Probate is the process of dealing with a person’s money, property, debts and final wishes after they die, also known as ‘administering the estate’.
The Executor’s Duties
If the deceased left a valid Will, there would usually be mention of a chosen executor or executors. Executors are persons appointed to execute the Will, which includes administering the financial affairs, distributing the estate, ensuring last wishes are carried out, pay taxes and any debts due, and keep accurate accounts. However, it is not a legal requirement to accept the role of executor. Where there is no named executor, or there is no Will to be found, a blood relative or close friend can apply to be a personal representative.
It is the executor’s responsibility to gather all the money and assets in the estate, pay debts and distribute any legacies. To do this, the executor must first apply to the Probate Registry for a ‘grant of representation’, and the original Will should be sent with the probate forms. You may need to request this from the Will writer or solicitor who prepared the Will if they are keeping it safe for the deceased. A grant of probate will authorise you to collect money and assets belonging to the deceased from financial institutions and other organisations. A grant may not be needed if the home is in joint ownership with a survivorship clause. In this case, the ownership is then passed onto the surviving spouse or civil partner.
Where a person dies intestate (where there is no valid Will in place), the process is more complicated. A close relative or friend will have to apply to the court to have permission to deal with the estate. A grant of representation is not needed in smaller estates, however (i.e. in estates valued under £5000, or if the deceased owned everything jointly). The administrator will then need to apply for a grant of letters of administration. The existence of a valid Will affects what kind of grant of representation you will need to continue the probate process. If you are the named executor in a valid Will, you will need a grant of probate, and if you are the administrator of an intestate estate, you will require letters of administration. If you are the administrator of a valid Will where the named executor has failed, you will also require letters of administration. The grant of representation allows you to access the deceased’s assets, such as their bank and building society accounts, and stocks and shares.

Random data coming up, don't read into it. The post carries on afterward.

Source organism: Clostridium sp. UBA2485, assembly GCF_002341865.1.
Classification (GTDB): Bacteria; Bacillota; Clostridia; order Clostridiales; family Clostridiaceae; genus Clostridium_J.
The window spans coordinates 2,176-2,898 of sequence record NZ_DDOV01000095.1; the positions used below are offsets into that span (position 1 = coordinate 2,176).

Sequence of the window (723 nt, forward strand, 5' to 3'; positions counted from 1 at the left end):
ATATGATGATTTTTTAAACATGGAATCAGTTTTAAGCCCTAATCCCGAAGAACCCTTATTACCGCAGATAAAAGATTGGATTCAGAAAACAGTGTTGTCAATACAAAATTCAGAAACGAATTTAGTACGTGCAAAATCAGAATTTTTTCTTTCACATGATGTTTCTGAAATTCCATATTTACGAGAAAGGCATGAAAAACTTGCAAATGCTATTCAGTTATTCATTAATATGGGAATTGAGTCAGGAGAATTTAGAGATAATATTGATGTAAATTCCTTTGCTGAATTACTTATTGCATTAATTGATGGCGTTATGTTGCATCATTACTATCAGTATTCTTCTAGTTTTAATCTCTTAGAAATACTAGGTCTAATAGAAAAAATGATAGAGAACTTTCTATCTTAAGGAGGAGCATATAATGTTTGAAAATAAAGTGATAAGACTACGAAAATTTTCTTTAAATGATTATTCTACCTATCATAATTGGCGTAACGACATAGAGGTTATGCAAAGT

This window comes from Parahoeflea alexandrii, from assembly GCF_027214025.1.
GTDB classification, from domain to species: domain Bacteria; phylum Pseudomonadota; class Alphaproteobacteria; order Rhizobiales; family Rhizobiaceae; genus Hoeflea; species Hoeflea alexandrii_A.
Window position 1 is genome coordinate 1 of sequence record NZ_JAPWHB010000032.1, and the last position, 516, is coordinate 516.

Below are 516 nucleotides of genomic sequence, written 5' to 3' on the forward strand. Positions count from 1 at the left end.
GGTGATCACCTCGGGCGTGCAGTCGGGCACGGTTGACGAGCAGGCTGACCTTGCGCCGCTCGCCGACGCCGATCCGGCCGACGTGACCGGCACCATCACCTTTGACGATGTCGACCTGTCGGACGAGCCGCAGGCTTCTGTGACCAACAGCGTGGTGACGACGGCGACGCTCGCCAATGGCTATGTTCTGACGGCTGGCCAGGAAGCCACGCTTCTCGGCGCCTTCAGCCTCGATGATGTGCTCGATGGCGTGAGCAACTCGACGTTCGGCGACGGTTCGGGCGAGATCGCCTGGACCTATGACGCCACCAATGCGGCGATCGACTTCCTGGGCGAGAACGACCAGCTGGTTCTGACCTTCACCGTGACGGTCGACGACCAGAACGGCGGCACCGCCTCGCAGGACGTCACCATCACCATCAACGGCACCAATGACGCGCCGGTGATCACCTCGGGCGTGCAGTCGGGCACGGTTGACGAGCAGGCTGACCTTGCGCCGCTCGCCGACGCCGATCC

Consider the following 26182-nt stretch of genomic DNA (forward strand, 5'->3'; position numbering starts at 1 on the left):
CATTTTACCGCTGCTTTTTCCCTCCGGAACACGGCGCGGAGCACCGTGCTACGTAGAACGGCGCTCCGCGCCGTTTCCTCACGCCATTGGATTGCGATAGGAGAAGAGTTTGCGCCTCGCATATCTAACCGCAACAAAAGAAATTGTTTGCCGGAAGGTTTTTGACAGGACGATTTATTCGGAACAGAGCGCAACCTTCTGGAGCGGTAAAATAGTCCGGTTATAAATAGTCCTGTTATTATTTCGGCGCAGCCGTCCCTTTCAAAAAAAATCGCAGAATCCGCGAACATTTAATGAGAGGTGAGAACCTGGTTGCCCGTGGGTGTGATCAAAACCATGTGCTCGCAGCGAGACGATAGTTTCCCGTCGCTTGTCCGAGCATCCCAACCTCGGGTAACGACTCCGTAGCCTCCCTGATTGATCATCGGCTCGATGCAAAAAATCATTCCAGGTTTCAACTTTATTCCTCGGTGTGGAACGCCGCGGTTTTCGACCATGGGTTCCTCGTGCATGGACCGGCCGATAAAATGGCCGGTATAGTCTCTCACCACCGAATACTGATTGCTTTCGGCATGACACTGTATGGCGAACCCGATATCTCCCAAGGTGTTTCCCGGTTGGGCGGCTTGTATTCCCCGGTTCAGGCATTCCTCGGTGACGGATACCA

However, in the event of jointly owned accounts, the bank or building society is often willing to transfer ownership to the surviving civil partner or spouse on presentation of a death certificate. Any sole accounts, you will most likely need the grant of probate and letters of administration which can be requested by contacting your local Probate Registry.
Valuing the Estate
Getting a valuation of the entire estate is crucial for distribution to beneficiaries, inheritance tax purposes, to calculate capital gains tax, and to settle any debts. The personal representative has to ensure all taxes are paid, as they have a personal responsibility for this, and can receive hefty fines if tax debts slip. Another legal duty is keeping clear and accurate accounts of the estate. The bigger the estate, the more burdensome this can be.
The time it takes to obtain a grant of probate or letters of administration will depend on how complex the estate is, for example, if there are complexities such as multiple properties, overseas property, shares, and accounts, it can hold things up quite substantially. On average, probate takes between six to nine months to complete and can take up to eighty working hours. However, with complications, it can sometimes take a few years.
Calculating Inheritance Tax
When you apply for a grant of probate, you will receive both an oath and an inheritance tax form. Excepted estates (those which are not liable for inheritance tax) the reduced IHT205 form is used. An IHT400 form is required for non-excepted estates. Accurate details on assets, liabilities, lifetime gifts and Trust interests will all need to be provided. Any inheritance tax due must be paid six months from the end of the month of death. Where payment is overdue, interest will be charged on the calculated sum.
Contact our Will & Estate Planning Consultants Today
If you want to know more about our probate services, our professional Will & Estate Planning Consultants would be delighted to hear from you. We can arrange a consultation over the phone or in person, which can help us to build an accurate picture of your specific needs and requirements thus allowing us to advise you on every possible detail, and guide you smoothly through the entire estate planning process. Give us a call today on 0345 260 0600 or get in touch via our online contact form.